Enumerating Software

Microsoft® Windows® 2000 Scripting Guide

Taking inventory of the software installed on a computer is as important as taking inventory of the hardware installed on a computer. A software inventory helps you:

  • Understand how computers are being used in your organization.

  • Prevent problems associated with users running unauthorized software or software that is incompatible with other software used in your organization.

  • Ensure compliance with software licensing agreements.

In the past, administrators taking software inventories had to purchase third-party tools or use a brute force approach to taking inventory. With the brute force approach, all the .exe and .com files on a computer (any files that potentially represent executable files for software programs) are retrieved. In most cases, this is far more information than you can use. For example, on a typical Windows 2000 Professional-based computer running Microsoft Office and several other software applications, the brute force approach returns 1,742 .exe files. The amount of data returned, and the fact that the only information returned is the file name, can make it hard to determine the actual (and perhaps most meaningful) software products that have been installed on the computer. Among the problems you face when trying to analyze this data are the following:

  • Applications such as Microsoft Word are difficult to distinguish from self-extracting archive files or system files that might also have the .exe extension. In fact, the vast majority of the file names returned are operating system files that are essentially meaningless in an inventory. Very rarely will you be concerned with knowing whether or not Calc.exe or Attrib.exe is installed on all your computers.

    In addition, having an executable file on your computer does not mean that the application has been installed. You could have a file named Winword.exe yet not have Microsoft Word installed.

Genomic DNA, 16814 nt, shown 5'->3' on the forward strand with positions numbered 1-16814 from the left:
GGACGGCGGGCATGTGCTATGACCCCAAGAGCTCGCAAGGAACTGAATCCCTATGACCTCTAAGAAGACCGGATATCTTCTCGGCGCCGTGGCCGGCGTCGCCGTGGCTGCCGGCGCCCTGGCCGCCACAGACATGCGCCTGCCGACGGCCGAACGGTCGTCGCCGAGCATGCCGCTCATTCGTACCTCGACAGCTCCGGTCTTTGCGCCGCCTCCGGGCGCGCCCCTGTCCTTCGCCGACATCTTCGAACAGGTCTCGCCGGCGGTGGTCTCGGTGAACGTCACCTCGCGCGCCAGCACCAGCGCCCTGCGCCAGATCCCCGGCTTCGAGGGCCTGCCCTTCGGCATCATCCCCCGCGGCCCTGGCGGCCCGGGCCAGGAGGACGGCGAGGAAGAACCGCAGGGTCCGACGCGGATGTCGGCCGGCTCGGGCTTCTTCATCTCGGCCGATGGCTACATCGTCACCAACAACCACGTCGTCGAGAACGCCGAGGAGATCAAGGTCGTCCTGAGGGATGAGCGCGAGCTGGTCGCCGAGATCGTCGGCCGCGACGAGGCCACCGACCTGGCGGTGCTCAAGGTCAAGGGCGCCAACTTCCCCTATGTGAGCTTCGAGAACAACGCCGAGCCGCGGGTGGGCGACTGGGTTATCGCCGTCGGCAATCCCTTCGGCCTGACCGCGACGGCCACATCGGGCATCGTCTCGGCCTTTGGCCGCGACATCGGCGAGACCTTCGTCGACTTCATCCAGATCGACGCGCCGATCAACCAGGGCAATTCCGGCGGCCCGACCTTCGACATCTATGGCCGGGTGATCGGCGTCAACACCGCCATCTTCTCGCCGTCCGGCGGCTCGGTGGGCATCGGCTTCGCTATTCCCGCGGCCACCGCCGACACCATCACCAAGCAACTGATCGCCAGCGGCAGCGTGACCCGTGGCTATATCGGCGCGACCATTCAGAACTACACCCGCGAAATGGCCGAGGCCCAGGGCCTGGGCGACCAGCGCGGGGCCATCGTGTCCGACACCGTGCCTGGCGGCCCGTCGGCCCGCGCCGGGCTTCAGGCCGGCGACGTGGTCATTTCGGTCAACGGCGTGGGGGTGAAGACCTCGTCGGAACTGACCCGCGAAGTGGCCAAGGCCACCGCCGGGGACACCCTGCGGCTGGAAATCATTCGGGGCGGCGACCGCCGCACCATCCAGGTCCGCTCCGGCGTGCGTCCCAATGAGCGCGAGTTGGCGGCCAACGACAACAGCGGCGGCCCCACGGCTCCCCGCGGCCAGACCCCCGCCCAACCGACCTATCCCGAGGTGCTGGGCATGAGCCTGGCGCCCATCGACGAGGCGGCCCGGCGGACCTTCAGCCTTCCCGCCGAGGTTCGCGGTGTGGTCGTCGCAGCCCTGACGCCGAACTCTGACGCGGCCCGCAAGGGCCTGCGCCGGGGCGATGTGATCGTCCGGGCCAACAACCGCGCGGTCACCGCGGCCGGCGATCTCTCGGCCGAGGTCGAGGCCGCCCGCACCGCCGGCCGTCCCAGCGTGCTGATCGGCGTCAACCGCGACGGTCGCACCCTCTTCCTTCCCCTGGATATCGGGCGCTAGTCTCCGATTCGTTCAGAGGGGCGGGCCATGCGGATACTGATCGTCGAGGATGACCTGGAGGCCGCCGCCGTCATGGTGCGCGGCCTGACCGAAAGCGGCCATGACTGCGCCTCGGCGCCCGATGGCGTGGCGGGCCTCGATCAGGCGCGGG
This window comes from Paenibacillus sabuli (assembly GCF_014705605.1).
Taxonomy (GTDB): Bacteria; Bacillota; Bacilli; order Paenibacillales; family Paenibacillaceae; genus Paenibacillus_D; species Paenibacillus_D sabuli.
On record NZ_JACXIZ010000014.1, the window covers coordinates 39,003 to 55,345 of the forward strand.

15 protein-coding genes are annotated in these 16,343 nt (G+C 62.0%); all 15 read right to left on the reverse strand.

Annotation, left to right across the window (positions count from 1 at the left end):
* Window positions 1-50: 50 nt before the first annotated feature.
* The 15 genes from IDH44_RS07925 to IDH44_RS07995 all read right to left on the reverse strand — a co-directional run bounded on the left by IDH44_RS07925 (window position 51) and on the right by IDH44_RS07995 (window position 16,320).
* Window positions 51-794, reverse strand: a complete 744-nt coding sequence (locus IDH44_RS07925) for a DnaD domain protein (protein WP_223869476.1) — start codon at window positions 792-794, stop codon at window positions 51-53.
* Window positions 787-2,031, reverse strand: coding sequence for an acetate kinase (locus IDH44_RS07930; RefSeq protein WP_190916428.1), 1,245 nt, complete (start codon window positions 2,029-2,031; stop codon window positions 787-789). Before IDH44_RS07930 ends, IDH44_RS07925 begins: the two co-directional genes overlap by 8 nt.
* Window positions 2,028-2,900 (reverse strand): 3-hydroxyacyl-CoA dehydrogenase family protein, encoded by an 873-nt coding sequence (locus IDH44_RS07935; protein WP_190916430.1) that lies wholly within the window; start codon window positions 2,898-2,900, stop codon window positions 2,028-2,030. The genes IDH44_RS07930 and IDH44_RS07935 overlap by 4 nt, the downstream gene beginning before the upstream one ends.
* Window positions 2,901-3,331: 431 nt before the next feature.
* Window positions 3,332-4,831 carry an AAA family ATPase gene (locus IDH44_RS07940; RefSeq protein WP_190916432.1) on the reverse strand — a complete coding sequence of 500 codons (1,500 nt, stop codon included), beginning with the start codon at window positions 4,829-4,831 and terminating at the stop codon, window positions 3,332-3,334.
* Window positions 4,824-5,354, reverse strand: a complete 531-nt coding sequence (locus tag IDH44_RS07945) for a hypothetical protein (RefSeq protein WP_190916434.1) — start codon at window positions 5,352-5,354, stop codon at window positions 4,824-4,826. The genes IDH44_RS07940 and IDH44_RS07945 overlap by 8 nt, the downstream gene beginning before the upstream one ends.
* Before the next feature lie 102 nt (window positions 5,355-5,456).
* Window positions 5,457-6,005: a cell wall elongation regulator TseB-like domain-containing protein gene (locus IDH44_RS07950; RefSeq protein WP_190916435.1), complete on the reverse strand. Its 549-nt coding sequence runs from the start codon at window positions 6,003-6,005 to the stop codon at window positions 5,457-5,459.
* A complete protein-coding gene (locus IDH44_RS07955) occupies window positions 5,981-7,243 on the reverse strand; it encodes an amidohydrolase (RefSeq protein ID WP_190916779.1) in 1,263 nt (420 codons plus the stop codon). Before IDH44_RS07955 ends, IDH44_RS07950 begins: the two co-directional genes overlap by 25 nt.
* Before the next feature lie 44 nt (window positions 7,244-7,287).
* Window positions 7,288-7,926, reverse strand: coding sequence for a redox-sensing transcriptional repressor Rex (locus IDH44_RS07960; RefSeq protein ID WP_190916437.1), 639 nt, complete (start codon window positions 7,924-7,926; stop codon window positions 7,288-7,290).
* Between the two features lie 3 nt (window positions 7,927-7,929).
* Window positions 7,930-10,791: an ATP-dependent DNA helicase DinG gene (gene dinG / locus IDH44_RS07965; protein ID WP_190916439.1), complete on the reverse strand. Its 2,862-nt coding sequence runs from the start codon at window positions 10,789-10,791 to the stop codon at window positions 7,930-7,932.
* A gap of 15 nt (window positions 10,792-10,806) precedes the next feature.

• File names might not provide enough information to identify a software program. Many executable file names have no obvious relationship to the name of the software. For example, is it a good thing or a bad thing that the files Qwinsta.exe and W32mkde.exe were found on your file server?

  • Although a list of 1,742 files might be manageable when working with a single computer, when working with multiple computers the brute force method can result in a huge amount of data.

The WMI Win32_Product and Win32_SoftwareFeature classes allow you to enumerate the software and software features that have been installed on a computer using Windows Installer. Limiting enumeration to software installed by Windows Installer does not provide a complete inventory of the applications installed on a computer. However, this approach does offer several advantages over the brute force method:

  • Data retrieval is held to a minimum.

    On the same Windows 2000-based test computer, a script listing only items that were installed using .msi files returned 77 records instead of the 1,742 items returned using the brute force approach.

  • Data retrieval is limited to manageable software (software installed using Windows Installer).

  • Data retrieval can include important details such as the software version number and a more meaningful description of the software (for example, Microsoft® Visual Studio® instead of Mse.exe).

  • Data retrieval can include other items (such as scripts, templates, and help files) that were installed using Windows Installer but that do not have executable files. This can be extremely useful in organizations that have adopted the Windows Installer format and Group Policy as a way to push documents to user workstations.